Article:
Skip to main content
2 votes
Accepted

Normalization of nodal singularity of a curve and canonical divisor.

I will assume your nodal curve is embedded in $\mathbb{P}^2$. Then blowing up $\mathbb{P}^2$ at the nodal point will exactly give the normalization of our curve (by strict transformation). Let me call ...
Elk's user avatar
  • 656
2 votes
Accepted

Smoothing projective nodal curve, is the general fiber smooth?

Let $f:X \to T$ be a flat and proper morphism, locally of finite presentation. By Tag 01V8, $f$ is smooth if and only if the fibers of $f$ are smooth. The set of points in $X$ where $f$ is not smooth ...
Dori Bejleri's user avatar
  • 5,235
2 votes
Accepted

What is a curve at $y=\infty$ mean?

It is explained to some extent in the link. Work in the projective plane, so introduce a variable $z$ and make every term in the polynomial homogeneous of degree 3: $$F(x,y,z) = xyz + ax^3 + bx^2z + ...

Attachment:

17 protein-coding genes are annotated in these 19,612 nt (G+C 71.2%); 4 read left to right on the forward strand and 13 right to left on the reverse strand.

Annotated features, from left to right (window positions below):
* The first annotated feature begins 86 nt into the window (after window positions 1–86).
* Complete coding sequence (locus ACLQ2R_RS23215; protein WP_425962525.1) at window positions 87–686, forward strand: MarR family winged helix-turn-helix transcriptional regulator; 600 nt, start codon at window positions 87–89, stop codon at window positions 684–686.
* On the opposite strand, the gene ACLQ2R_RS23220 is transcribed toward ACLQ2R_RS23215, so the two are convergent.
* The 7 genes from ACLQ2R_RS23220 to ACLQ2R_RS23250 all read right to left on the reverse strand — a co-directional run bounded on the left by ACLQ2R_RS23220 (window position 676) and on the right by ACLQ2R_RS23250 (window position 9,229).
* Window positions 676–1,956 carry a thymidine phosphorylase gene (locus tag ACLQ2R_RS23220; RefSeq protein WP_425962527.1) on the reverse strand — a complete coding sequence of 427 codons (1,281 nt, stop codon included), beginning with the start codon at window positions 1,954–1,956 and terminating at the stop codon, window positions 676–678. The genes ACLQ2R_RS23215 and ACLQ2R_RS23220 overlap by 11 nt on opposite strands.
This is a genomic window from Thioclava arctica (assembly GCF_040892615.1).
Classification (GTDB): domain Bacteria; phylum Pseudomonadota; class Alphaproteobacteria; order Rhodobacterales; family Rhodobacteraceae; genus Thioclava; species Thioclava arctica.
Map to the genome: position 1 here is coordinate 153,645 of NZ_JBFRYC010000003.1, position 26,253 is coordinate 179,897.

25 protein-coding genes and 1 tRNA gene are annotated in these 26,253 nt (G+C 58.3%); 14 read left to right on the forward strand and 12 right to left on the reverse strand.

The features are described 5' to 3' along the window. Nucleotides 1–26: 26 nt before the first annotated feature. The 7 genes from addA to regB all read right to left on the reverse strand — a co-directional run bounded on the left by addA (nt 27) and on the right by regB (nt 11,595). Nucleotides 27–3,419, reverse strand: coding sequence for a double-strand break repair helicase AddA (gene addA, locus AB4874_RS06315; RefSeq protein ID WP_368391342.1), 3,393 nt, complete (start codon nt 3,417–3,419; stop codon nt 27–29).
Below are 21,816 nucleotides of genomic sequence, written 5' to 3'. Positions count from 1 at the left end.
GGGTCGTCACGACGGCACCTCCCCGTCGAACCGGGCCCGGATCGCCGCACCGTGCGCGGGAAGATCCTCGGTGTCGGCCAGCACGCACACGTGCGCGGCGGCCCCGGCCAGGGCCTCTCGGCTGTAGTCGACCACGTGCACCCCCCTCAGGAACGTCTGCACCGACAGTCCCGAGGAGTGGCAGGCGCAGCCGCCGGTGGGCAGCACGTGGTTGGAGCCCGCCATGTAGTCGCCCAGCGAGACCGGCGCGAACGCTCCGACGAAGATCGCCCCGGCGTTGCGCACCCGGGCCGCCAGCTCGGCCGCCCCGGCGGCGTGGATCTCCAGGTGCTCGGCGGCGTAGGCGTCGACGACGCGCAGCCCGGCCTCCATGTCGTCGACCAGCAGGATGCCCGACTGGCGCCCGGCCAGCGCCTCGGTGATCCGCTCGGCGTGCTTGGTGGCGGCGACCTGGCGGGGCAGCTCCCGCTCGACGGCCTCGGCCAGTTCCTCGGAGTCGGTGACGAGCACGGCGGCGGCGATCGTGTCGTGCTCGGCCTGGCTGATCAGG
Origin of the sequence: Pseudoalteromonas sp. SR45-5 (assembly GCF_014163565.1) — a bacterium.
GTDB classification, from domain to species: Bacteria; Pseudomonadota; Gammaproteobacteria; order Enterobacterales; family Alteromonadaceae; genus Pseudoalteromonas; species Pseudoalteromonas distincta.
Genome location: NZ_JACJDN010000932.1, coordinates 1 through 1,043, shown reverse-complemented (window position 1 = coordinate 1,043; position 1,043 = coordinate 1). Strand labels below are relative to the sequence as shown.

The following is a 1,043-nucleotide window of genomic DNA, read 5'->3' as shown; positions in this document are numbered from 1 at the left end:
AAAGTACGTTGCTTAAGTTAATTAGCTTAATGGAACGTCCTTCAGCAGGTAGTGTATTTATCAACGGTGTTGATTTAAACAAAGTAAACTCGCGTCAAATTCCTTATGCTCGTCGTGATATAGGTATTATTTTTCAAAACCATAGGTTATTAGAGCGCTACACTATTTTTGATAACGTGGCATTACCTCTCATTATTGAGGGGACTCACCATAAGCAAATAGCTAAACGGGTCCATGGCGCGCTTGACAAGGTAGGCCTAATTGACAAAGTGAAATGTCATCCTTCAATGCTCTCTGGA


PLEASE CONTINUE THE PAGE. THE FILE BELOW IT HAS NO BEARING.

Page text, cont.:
Ted Shifrin's user avatar
1 vote

Finiteness of the intersection multiplicity of plane algebraic curves

Because $k[x,y]\subset\mathcal{O}_{0}$ and $F,G$ have no common component there is a polynomial in $k[x]$ say $p(x)\in (F,G)$ and as $F(0)=G(0)=0$, we have $p(0)=0$. Thus $p(x)=x^{n}q(x)$ for some $q(...
uzumymw's user avatar
  • 21
1 vote

Theorem 1 in Fulton's algebraic curves section 3.2

This is from section $2.4$: The ideal $m_P(V ) = \{f ∈ \mathcal O_P(V ) | f (P) =0\}$ is called the maximal ideal of $V$ at $P$. It is the kernel of the evaluation homomorphism $f \mapsto f (P)$ of $\...
Ajin Shaji Jose's user avatar
1 vote

How to show there are only two discrete valuation rings with quotient field $k(x)$?

The case where $k[x] \subseteq S$ is easy. Let $m$ be maximal ideal of $S$. Thus $k[x] \cap m$ is a prime ideal in $k[x]$. Since $k[x]$ is a PID, $k[x] \cap m$ is either zero ideal or a maximal ideal. ...
Ajin Shaji Jose's user avatar

Only top scored, non community-wiki answers of a minimum length are eligible